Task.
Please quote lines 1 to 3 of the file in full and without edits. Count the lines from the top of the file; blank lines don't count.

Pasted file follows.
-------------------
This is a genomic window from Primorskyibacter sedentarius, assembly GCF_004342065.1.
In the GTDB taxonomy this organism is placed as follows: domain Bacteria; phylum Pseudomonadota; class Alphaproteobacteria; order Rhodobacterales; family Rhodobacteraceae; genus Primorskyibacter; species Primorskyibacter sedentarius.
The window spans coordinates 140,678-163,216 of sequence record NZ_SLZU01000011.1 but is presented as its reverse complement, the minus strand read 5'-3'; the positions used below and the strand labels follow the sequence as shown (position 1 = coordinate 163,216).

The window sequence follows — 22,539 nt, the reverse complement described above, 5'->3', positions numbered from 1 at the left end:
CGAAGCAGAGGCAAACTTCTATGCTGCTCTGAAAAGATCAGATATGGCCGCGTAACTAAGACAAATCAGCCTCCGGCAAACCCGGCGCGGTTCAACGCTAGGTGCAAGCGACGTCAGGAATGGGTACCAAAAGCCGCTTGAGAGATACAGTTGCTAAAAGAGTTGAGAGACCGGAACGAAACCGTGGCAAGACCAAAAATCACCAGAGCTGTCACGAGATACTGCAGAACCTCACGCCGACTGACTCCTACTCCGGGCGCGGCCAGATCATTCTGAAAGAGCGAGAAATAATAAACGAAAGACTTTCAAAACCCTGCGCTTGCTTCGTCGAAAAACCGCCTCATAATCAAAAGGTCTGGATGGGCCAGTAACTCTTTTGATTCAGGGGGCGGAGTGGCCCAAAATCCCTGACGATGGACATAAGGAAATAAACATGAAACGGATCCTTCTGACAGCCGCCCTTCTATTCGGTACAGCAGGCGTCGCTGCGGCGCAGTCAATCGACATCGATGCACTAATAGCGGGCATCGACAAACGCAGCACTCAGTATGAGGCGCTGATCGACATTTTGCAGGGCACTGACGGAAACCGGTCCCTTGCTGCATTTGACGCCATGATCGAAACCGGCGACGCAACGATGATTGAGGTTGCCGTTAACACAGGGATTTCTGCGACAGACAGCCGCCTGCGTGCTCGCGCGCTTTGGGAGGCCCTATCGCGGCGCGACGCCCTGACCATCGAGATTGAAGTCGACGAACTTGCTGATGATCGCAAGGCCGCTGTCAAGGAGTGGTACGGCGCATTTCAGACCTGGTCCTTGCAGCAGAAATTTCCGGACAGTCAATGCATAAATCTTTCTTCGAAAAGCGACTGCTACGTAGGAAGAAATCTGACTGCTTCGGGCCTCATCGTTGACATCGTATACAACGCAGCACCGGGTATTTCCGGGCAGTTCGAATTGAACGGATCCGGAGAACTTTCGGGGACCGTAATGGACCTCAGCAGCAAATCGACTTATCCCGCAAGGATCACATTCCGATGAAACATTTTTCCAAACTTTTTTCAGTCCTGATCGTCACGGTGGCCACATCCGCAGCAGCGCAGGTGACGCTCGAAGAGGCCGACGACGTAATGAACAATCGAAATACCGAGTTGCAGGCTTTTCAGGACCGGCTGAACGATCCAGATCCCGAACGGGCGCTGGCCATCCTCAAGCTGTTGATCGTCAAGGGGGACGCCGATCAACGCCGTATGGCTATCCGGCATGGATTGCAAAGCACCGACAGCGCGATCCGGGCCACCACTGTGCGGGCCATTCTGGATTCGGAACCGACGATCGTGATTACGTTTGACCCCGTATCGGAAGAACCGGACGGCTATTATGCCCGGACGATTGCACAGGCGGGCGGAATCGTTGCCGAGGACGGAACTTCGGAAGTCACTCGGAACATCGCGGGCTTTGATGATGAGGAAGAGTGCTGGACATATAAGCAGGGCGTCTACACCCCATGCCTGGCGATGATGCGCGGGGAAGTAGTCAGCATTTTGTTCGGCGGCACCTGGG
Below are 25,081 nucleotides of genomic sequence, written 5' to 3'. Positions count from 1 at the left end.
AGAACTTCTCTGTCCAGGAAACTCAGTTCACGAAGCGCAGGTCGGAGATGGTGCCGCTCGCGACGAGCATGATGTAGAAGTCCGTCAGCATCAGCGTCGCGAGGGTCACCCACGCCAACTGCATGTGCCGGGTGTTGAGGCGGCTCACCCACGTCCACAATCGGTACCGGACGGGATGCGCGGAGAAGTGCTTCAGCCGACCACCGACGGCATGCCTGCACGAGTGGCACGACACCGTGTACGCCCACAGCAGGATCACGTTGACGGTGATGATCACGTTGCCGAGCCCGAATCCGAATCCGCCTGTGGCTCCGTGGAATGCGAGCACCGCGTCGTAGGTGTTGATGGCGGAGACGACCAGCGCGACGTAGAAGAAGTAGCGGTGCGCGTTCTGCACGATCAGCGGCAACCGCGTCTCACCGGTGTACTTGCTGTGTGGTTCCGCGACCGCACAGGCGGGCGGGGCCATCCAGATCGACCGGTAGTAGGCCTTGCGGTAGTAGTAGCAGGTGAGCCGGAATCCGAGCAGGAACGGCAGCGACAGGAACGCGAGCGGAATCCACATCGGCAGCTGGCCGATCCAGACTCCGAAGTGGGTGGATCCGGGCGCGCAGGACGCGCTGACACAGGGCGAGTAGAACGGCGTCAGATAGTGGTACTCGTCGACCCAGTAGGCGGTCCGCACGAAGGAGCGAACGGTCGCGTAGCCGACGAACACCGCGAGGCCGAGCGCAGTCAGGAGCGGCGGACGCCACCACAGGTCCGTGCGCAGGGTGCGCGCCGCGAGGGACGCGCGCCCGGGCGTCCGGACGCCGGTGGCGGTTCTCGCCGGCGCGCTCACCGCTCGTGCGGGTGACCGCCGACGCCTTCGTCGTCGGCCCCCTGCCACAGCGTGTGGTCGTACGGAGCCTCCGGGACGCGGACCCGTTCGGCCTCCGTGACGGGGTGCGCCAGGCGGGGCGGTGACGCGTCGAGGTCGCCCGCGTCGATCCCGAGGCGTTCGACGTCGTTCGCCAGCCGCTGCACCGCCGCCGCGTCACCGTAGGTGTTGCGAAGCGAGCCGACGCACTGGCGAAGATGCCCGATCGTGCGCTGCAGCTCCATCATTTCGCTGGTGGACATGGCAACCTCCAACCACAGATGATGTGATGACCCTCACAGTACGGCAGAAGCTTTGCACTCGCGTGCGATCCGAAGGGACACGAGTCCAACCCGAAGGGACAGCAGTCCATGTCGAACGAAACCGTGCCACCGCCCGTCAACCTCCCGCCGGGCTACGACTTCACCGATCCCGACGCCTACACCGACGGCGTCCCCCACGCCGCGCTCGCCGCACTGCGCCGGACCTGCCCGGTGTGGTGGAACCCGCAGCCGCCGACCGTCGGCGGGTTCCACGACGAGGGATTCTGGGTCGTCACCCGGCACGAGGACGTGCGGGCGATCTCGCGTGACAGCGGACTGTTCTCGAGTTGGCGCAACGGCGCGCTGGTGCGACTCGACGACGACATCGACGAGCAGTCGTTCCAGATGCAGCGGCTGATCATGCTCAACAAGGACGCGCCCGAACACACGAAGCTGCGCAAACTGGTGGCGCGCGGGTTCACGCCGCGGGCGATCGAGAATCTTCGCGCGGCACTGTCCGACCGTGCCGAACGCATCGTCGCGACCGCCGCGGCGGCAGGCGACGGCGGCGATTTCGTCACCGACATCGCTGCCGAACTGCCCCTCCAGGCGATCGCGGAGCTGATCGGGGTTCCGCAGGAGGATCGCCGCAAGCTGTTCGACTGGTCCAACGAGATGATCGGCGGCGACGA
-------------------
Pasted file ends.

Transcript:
This is a genomic window from Primorskyibacter sedentarius, assembly GCF_004342065.1.
In the GTDB taxonomy this organism is placed as follows: domain Bacteria; phylum Pseudomonadota; class Alphaproteobacteria; order Rhodobacterales; family Rhodobacteraceae; genus Primorskyibacter; species Primorskyibacter sedentarius.
The window spans coordinates 140,678-163,216 of sequence record NZ_SLZU01000011.1 but is presented as its reverse complement, the minus strand read 5'-3'; the positions used below and the strand labels follow the sequence as shown (position 1 = coordinate 163,216).